leoyol* bunch couldn't have helped but
know that Coach Campbell s lighter
men would have to depend upon the
free style of fighting to win the
Tbahksfivlng contest. Last year, the
V. of D. eppped from Loyola on its
home grounds. This year they came
over here to be squelched.
Had the Loyola bunch been awake
at all, they matt have known that
Capt. Kelly and his men expected to
use forward passes to beat them.
Had they been wise at all. they would
have been watching for a fusillade or
them in the final portions of the game.
Had they been cautious they wou»d
have had g defense planned tor them.
However, Campbell h:ul h: 3 rm«n HO
through the regular routine of hold
ing their fireworks until the final mo
menta of the game. In the last hall,
GTljc CletroiL {Times
NEW YORK, Nov. 29—Num
erous distance runners are on
their way liome today without
having competed in the annual
Youkors Marathon event. The
race was postponed on account
of the weather, but many of
the athletea insisted on running
anyhow because many of them
had traveled long distances to
take part In the run. Many of
them were from Canada and the
middle west.
graduate body at Michigan could en
thuse. Defeat meant football oblivion.
Michigan had nothing to gain by vic
tories and defeat spelled ruin.
What happened football history.
Syracuse, the plaything of Princeton,
rwept Michigan off her feet; Pennsyl
vania;- defeated weekly by the fourth
raters of the east, rallied like a real
team and overcome such a lead as
Mlchlgn had never had overcome be
fore; poor, old Cornell, tl« doormat
of the eastern football teams, scored
cn Michigan, aud but for u bit of in
dividual work by Quarterback Huebei
in the closing moments of the game,
would have held Michigan to a victory
by but one touchdown.
These things provide a reason for
the old conference rumor, which is b*
log passed from mouth on every street
corner In Ann Arbor, and which is
being discussed by thousands of alum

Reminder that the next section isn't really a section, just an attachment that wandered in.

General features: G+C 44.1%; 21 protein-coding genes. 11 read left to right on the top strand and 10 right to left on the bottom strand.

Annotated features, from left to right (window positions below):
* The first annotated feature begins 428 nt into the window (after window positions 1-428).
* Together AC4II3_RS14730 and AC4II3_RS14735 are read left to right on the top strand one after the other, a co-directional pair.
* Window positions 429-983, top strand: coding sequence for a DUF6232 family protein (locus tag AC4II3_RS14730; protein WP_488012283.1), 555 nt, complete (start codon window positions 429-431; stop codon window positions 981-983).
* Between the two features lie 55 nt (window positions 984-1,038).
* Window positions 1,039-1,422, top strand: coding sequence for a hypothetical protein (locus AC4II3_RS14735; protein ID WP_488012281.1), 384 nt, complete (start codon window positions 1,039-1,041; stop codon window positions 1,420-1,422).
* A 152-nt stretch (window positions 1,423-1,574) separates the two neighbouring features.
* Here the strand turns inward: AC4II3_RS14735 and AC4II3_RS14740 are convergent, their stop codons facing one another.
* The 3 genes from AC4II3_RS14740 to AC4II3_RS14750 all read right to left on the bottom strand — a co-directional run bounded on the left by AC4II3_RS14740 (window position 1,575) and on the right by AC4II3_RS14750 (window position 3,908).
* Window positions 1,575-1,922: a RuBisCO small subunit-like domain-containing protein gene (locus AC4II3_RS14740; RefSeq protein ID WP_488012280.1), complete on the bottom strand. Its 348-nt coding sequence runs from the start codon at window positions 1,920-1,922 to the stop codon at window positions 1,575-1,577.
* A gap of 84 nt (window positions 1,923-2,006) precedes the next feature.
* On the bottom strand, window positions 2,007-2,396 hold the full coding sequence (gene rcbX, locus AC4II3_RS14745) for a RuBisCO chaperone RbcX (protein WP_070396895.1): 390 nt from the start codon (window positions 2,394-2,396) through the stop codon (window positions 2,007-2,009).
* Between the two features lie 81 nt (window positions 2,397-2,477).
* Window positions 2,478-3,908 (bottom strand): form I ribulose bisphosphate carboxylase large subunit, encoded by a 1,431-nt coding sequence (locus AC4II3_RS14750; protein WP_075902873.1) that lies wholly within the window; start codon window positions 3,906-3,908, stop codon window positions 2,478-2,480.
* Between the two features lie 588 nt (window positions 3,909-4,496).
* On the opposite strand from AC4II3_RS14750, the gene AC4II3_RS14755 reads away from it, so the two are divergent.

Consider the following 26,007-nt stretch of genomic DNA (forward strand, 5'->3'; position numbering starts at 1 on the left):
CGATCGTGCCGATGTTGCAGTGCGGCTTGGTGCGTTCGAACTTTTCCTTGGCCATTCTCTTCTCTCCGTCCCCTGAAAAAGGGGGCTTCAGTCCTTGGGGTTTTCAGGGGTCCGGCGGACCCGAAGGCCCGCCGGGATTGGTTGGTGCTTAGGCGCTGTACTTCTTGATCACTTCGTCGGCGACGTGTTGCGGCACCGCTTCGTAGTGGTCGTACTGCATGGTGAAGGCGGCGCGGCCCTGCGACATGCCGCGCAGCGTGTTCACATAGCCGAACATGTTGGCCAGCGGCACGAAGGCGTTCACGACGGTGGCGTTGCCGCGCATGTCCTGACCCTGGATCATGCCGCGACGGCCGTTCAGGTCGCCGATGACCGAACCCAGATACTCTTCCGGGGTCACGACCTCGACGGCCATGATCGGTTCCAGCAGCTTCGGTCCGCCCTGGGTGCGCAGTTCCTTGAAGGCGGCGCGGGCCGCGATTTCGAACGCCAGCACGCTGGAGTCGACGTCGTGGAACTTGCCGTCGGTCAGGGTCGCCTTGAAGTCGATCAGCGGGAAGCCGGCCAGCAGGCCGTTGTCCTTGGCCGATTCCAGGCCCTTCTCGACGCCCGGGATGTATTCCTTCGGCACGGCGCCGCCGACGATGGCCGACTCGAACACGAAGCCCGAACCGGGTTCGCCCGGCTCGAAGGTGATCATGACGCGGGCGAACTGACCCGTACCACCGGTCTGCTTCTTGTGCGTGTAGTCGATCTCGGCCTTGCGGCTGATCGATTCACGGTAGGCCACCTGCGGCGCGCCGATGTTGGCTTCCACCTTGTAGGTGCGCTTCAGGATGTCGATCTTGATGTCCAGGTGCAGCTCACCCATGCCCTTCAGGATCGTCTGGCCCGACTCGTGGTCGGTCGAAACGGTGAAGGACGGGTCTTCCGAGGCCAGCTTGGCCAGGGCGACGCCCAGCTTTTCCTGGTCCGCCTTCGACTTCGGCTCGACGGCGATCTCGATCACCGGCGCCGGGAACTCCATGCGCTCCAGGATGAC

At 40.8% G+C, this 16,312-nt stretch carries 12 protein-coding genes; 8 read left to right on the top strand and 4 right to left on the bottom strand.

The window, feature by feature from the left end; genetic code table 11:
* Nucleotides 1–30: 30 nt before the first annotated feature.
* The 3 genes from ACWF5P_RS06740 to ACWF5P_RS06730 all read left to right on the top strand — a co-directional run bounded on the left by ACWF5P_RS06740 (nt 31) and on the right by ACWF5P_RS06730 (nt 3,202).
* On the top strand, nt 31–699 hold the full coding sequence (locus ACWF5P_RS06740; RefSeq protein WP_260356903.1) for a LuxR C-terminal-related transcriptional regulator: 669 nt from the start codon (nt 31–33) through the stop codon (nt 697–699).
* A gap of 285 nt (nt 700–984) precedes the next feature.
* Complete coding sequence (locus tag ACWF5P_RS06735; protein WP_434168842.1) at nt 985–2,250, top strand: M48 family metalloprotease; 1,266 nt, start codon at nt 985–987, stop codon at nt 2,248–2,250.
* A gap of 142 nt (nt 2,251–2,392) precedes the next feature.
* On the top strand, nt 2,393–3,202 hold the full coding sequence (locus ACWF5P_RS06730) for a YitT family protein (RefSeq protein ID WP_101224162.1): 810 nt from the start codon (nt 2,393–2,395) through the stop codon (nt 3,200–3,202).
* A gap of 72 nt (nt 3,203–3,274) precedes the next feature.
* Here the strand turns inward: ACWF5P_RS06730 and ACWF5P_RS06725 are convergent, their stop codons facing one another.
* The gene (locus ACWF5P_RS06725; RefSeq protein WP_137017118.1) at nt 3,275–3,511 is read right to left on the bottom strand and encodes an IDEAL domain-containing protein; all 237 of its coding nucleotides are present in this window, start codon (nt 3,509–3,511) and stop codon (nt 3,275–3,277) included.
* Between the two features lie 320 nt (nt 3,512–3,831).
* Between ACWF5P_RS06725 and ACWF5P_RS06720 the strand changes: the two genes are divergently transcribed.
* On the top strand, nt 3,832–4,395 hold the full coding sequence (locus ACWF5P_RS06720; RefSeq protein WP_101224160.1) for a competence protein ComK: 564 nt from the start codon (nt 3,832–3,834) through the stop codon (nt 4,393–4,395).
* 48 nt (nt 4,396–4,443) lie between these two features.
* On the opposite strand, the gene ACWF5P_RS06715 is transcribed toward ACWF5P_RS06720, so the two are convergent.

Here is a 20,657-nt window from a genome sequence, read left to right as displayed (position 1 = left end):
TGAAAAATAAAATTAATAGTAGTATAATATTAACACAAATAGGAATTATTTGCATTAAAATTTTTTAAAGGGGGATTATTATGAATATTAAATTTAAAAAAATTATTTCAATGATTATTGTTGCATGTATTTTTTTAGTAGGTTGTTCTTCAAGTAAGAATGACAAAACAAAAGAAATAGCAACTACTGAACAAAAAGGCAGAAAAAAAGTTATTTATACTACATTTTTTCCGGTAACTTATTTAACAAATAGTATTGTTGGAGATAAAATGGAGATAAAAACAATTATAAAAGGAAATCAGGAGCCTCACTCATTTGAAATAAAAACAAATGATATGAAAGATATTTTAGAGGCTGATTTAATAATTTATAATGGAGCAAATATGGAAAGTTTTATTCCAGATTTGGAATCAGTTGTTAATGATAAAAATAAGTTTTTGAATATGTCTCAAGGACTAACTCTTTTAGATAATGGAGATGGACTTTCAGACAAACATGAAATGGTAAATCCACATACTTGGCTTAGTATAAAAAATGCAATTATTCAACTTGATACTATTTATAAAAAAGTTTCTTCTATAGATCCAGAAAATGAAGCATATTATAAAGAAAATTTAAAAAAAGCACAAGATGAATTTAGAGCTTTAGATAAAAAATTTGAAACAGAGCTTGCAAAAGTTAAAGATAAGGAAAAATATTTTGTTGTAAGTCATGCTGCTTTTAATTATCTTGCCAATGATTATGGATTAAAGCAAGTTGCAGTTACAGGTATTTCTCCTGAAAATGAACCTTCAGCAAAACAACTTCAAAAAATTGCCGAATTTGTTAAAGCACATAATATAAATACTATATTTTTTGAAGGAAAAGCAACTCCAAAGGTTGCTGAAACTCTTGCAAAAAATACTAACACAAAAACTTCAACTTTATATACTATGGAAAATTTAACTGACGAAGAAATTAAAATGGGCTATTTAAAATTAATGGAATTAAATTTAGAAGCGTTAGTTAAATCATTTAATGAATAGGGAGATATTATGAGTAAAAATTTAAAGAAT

ui in every part of the country.
Why-shouldn’t Michigan return to
the conference? At present she dif
fers on but one cr two points from the
rules of the conference teams. She
still maintains her schedule accord
ing to conference Ideas as to number
of games to be played and her eligibil
ity rules are the same.
The training table bueaboo is the
only thing which stands between
Michigan and the conference. Other
reasons may be advanced, but after
they ftfe all diagnosed carefully, the
training table la the only real stum
bling block In Michigan's path. With
thn matter disposed of there would
be no trouble In getting rid of the
other objections, and It is felt nere
that the conference and Michigan
ought to get together and settle their
differences quickly.
floral Offerings From Base
ball Men Are Very *
INDIANAPOLIS, Ind., Nov. 29.—No*
tables iu the baseball world, includ
ing John J. McGraw, Garry Herrmann,
President Lynch, Charles Murphy,
Charles fibbelts and Edward Rarrow,
attended the funeral of John T. Brush,
president of the New York Nattonhl
league club here this afternoon.
The floral offerings, mainly from
the dead man’s baseball associates,
were said to be among the most beau
tiful ever seen here. Services were
held at St. Paul’s Episcopal church.
The burial at local Crown Hill ceme
tery was private.
FIRST IlAOr: Selling. 2-ycar-olds. 5
4 furlong*: Inqulot*. 101; Ftulawelsh,
1 OR; Mhu'l" McKee. 105; Tom Chapman,
106. Sprlngutlv Mia*. 108; Garden of
Altai*. 1 Tor.l-C, 103.
dKCtIND RACE— Selling, 3-year-old*
6 furlong*: Orpheth. 100; Mamlantero,
10'*; Percy Henderson, 105; Plum Creek.
105; Rio brnxo. 108; Tllford Thomas.
10',: Fraxsle, los.
THIRD RACE —Selling. 4-year-olds
and up. 6 furbr.n: Polk, 1(*2; Guy
cer, 107; Virginia Lindsey, 107; l,miln
De*cngn»*U, 107; Hwedc Rain, 107;'Look
out. 107; Brevlte. HO.
FOURTH RACE—Helling, 3-year-olds
and up, mile and 1 1-6: Rkater Florence,
05; Hatter**, OS: Feather Duster. 106,
Console. HO; Melton Htreet, 111.
FIFTH RACE—Helling, 4-year-old*
and up. (5 Lirli .ig*: Rue. 107; Angelue,
107; M Cnmbon, 107; Transparent, 109;
Stool, !)•»; Golden Agnes, 100; Shooting
Spray. 110.
SIXTH RACE—Selling, 8-year-old*
and up, mile: Pr.bby Cook, 106; Flying,
110; Sugar Lump, 110; Iximberta. HO;
Oretcnen G.. 110; Annie Sellers. 111.
• A *jnrentice allowance claimed.